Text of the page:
Here, for instance, are both novelists’ treatments of the memorable first encounter between Gwendolen and Daniel. Gwendolen — beautiful, spoiled, keen to exercise the power she doesn’t yet realize is fatally compromised by both her sex and her poverty — has run away from a pending match to the wealthy but reptilian Henleigh Mallinger Grandcourt because of discomfiting revelations about his past. She and Deronda glimpse each other across the roulette tables in the German town of Leubronn, where his intrigued observation of her as she gambles (“Was she beautiful or not beautiful?”) sets up what becomes an intricate counterpoint, in both plot and theme, between the novel’s two protagonists. His “inward debate,” Eliot tells us,
gave to his eyes a growing expression of scrutiny, tending farther and farther away from the glow of mingled undefined sensibilities forming admiration. At one moment they followed the movements of the figure, of the arms and hands, as this problematic sylph bent forward to deposit her stake with an air of firm choice; and the next they returned to the face which, at present unaffected by beholders, was directed steadily towards the game. The sylph was a winner; and as her taper fingers, delicately gloved in pale-grey, were adjusting the coins which had been pushed towards her in order to pass them back again to the winning point, she looked round her with a survey too markedly cold and neutral not to have in it a little of that nature which we call art concealing an inward exultation.
But in the course of that survey her eyes met Deronda’s, and instead of averting them as she would have desired to do, she was unpleasantly conscious that they were arrested — how long? The darting sense that he was measuring her and looking down on her as an inferior, that he was of different quality from the human dross around her, that he felt himself in a region outside and above her, and was examining her as a specimen of a lower order, roused a tingling resentment which stretched the moment with conflict. It did not bring the blood to her cheeks, but sent it away from her lips. She controlled herself by the help of an inward defiance, and without other sign of emotion than this lip-paleness turned to her play. But Deronda’s gaze seemed to have acted as an evil eye. Her stake was gone.
Souhami also begins with Daniel’s inquiring eyes, but her scene is not just briefer but thinner, with none of the tactile detail or the moral complexity Eliot’s offers. “I was winning when I met your gaze,” recalls her Gwendolen; “Its persistence made me raise my head then doubt myself. It broke my luck”:
I began with pittance money, but the more I won the bolder I became. I felt destined to win a million francs before the end of play. I was blessed, the most important woman in the room. Then your gaze deflected me. Your judgmental eyes.
I see that gaze now. It mixed attraction with disdain. Your eyes drew me in but implied I was doing wrong. I was beautiful but flawed you seemed to say. I felt the blood drain from my face. It was the coup de foudre (as in Bellini’s Romeo and Juliet), the start of my unequivocal love for you and your equivocal love for me.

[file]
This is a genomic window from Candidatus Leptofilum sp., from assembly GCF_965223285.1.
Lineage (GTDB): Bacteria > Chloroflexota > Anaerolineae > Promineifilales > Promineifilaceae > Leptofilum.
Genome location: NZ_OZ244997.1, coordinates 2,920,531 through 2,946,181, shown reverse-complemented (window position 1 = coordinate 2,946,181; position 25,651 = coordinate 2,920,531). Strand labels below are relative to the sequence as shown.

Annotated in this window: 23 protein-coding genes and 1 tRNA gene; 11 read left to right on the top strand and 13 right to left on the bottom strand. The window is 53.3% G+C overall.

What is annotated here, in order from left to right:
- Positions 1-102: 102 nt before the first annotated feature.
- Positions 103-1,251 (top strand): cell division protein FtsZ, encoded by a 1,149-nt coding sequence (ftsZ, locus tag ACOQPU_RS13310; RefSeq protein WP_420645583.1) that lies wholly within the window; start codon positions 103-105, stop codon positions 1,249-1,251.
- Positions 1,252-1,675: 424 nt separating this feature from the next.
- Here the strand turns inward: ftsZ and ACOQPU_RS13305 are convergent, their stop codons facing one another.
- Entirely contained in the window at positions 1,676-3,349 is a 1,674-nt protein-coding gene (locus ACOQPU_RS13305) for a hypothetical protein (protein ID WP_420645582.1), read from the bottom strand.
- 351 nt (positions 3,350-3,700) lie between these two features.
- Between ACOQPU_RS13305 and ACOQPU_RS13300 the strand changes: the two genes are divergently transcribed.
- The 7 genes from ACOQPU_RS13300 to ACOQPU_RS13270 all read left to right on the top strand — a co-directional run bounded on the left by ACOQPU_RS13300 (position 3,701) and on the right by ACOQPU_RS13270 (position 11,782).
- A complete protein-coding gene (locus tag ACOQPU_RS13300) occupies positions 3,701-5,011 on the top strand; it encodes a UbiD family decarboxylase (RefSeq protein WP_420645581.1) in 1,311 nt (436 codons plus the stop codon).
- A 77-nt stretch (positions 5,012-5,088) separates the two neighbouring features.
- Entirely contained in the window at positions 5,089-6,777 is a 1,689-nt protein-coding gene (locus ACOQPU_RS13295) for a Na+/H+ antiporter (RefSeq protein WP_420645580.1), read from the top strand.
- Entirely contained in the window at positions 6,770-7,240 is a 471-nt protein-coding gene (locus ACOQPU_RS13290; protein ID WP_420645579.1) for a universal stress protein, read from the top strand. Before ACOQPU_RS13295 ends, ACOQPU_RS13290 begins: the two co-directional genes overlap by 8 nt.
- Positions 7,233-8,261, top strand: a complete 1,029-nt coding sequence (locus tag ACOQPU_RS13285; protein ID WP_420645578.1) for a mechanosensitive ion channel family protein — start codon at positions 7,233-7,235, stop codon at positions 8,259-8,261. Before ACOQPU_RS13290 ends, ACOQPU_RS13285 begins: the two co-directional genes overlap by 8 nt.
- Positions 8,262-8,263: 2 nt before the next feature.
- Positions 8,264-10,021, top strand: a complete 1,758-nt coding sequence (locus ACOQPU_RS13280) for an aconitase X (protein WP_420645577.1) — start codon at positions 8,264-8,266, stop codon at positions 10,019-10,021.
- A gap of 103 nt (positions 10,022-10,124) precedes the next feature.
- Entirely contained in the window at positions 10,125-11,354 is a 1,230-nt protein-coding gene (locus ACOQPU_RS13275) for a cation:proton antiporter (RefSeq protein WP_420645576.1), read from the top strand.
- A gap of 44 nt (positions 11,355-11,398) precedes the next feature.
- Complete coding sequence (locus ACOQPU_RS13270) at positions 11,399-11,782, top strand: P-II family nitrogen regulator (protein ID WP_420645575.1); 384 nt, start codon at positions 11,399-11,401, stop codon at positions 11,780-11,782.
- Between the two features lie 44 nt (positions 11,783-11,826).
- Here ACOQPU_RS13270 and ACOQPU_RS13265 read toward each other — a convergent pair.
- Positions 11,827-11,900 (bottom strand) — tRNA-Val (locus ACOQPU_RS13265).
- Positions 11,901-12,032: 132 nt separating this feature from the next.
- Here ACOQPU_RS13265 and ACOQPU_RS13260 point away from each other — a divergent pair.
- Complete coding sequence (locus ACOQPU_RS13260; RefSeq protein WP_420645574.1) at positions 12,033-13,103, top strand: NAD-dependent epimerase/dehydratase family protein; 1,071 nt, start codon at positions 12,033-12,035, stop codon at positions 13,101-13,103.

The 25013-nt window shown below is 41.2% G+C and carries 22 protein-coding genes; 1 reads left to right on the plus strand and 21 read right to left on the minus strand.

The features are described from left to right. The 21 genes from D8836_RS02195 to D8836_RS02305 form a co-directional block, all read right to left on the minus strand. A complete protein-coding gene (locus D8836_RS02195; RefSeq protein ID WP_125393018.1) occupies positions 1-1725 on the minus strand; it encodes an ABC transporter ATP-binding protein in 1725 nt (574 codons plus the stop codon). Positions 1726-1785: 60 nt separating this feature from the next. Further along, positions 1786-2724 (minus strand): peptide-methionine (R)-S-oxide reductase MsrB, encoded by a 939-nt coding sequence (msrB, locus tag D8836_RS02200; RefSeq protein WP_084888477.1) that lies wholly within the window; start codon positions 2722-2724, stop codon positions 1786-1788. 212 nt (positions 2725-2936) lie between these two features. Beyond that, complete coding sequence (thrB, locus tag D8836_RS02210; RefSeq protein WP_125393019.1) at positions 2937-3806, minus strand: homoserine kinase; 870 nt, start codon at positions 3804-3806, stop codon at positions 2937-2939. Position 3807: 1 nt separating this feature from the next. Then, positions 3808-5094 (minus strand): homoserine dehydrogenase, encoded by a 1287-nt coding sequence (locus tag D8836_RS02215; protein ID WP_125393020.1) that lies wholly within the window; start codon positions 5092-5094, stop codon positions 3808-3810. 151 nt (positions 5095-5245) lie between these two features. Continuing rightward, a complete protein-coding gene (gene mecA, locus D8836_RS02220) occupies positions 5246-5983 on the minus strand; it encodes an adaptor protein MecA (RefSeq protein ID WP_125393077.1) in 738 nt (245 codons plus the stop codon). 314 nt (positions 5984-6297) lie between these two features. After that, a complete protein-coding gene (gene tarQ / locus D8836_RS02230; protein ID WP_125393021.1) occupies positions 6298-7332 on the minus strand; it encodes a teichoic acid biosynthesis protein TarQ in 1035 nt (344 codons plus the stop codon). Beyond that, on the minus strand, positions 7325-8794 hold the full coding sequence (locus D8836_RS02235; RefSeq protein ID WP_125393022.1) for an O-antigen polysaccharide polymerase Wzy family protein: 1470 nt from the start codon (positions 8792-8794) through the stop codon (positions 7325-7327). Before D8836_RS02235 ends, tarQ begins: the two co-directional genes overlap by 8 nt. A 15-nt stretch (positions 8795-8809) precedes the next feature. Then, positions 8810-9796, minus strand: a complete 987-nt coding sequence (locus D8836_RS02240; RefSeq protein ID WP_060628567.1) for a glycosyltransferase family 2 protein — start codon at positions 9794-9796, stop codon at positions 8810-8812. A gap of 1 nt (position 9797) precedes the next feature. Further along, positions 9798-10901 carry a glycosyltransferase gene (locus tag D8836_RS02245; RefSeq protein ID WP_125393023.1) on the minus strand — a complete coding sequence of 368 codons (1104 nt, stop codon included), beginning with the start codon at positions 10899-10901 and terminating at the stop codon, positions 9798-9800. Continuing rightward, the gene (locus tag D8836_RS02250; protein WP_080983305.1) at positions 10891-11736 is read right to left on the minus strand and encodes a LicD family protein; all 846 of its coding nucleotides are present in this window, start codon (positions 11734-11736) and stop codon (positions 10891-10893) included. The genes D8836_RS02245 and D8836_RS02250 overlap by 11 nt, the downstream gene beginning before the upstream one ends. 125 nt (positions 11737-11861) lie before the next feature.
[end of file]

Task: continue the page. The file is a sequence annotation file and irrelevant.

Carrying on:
It’s easier reading, perhaps, but far less interesting, especially because Souhami transmutes the original moment’s fraught ambivalences into the hopeless cliché of love at first sight. While in Eliot’s novel Daniel becomes — first unwittingly then unwillingly — Gwendolen’s ethical touchstone and mentor, in Gwendolen he’s primarily a romantic fantasy. “You had become so quickly my hero. My Deronda,” Gwendolen recalls; later, “I loved you from the moment I first saw you; I love you now. I would always be thrilled, shocked, and delighted to go into a room and see you there.”
A letter from her mother abruptly summons Gwendolen home from Leubronn with the news that her family’s already limited fortunes have collapsed. “The first effect of this letter,” Eliot says, “was half stupefying”:
By-and-by she threw herself in the corner of the red velvet sofa, took up the letter again and read it twice deliberately, letting it at last fall on the ground, while she rested her clasped hands on her lap and sat perfectly still, shedding no tears. Her impulse was to survey and resist the situation rather than to wail over it. There was no inward exclamation of “Poor mamma!” Her mamma had never seemed to get much enjoyment out of life, and if Gwendolen had been at this moment disposed to feel pity she would have bestowed it on herself — for was she not naturally and rightfully the chief object of her mamma’s anxiety too? But it was anger, it was resistance that possessed her; it was bitter vexation that she had lost her gains at roulette, whereas if her luck had continued through this one day she would have had a handsome sum to carry home, or she might have gone on playing and won enough to support them all.
Souhami’s rewriting, though in Gwendolen’s voice, adds nothing and loses a great deal:
I read the letter twice. I was annoyed and unconvinced by it. I was used to Mama’s laments and exaggerations and unwilling to jump to her anxious command. I had never known Mama to be happy. I feared contagion from her gloominess. My uncertain plan had been to return home at the end of September, but even before this letter I was afraid to do so. On impulse I had fled the muddle and shame that beset me there: the rich man determined to marry me, whose proposal I had almost accepted, not because I loved him or knew what love was before I met you, but to provide for Mama and be exalted in Society.